DFs may display different morphological faces with different histological variants. In our study, these variants were atrophic DF, aneurysmal DF, and hemosiderotic DF. Although this benign tumor may mimic melanocytic lesions, especially melanoma in its atypical forms , the establishment of its significant dermoscopic patterns has developed at a far slower pace than melanocytic lesions because there are fewer than ten analytical studies on DF reported in the literature [8,9,10,11,12,13,14], compared with the large number of studies on melanocytic lesions.
The misdiagnosis of DFs as melanocytic lesions is probably more important in our population, owing to the fact that the patterns significantly related to this benign tumor were characterized by pigmented features such as a pigment network, homogeneous pigmentation with peripheral pigment network, a lentigo-like pattern, or total homogeneous pigmentation. This may be explained by the dark skin phototype of our patients, which increased the need for better characterization of DF in the dark phototype.
The pattern of a pigmented peripheral network and a central white scarlike patch was the most stereotypical and common finding of CFDF. It corresponds to pronounced fibrosis within the papillary dermis with hyperpigmented rete ridges at the edge of DF . This pattern represented 62% of cases in the study of Agero et al.  and 34% in the study of Zaballos et al. , whereas it was noted in only 21% of cases in our study. This may be explained by the particularity of the skin of our population, as stated above. Wide variation of patterns has been described in the literature and in our work on CFDF, although some of these patterns are very rare, such as the total white scarlike patch and the seborrheic keratosis-like pattern [9, 15, 16]. These must be known as possible presentations of this tumor in order to increase diagnostic accuracy.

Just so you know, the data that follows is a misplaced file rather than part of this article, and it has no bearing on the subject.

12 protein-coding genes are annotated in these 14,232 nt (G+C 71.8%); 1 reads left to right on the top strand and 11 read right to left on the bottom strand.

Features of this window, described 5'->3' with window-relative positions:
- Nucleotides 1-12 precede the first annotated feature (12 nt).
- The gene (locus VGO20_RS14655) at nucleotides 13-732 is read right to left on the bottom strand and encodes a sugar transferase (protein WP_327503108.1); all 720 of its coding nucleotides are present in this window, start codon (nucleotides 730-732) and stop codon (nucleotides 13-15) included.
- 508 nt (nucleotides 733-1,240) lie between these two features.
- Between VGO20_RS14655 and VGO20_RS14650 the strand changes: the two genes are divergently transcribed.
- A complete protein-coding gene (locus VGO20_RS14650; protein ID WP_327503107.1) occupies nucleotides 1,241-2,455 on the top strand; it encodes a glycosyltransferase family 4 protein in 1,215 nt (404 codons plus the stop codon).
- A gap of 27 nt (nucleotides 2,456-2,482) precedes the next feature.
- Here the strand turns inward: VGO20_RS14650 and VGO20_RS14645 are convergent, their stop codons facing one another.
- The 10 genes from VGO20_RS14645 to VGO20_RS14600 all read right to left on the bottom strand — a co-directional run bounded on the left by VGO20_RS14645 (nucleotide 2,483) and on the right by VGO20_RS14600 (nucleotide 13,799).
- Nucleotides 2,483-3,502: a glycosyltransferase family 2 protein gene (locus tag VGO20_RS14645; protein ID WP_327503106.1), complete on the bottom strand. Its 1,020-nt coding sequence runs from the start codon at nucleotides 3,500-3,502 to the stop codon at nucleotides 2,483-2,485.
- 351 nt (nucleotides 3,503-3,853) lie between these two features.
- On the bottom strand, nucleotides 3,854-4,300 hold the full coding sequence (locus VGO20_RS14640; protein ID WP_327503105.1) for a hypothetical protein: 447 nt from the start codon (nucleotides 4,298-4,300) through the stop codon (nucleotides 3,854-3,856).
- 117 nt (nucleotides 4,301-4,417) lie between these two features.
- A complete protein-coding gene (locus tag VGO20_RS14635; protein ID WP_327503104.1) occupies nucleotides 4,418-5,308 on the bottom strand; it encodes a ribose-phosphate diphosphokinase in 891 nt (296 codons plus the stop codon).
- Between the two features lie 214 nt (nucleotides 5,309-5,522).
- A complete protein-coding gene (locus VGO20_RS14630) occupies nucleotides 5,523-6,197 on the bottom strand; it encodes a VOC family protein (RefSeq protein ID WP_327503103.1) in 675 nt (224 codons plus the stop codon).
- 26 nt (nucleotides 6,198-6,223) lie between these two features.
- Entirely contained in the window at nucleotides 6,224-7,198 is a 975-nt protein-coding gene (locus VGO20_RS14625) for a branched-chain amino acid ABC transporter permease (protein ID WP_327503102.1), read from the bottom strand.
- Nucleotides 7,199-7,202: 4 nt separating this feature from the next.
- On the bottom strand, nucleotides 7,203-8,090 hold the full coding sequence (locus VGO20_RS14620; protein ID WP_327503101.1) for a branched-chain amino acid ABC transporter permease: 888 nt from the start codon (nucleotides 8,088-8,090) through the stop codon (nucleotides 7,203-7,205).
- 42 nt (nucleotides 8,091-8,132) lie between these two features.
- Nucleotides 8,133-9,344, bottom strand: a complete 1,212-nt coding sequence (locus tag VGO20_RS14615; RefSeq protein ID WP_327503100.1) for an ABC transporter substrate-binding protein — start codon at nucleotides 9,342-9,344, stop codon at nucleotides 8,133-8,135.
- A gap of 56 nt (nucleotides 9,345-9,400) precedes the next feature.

Pink bluish pigmentation with vascularization was noted in hemosiderotic DFs in our study and in a case report by Zaballos et al. , whereas Blum et al. [9, 18] reported a pattern of an asymmetric blue grayish area with globules, a pigment network, and streaks without pink bluish coloration. The blue color was reported to correspond to the dermal pigmented siderophages, and the pink color in our study may correspond to the numerous small vessels, extravasated erythrocytes, and hemosiderin deposits . The presence of vascular structures was also noted in aneurysmal DFs, which was similarly reported in one other study . The patchy network and multiple white patches were noted in the atrophic variant of DF. This variant was rarely noted in other studies [14, 15], whereas it represented 16% of cases in our study (Table 4).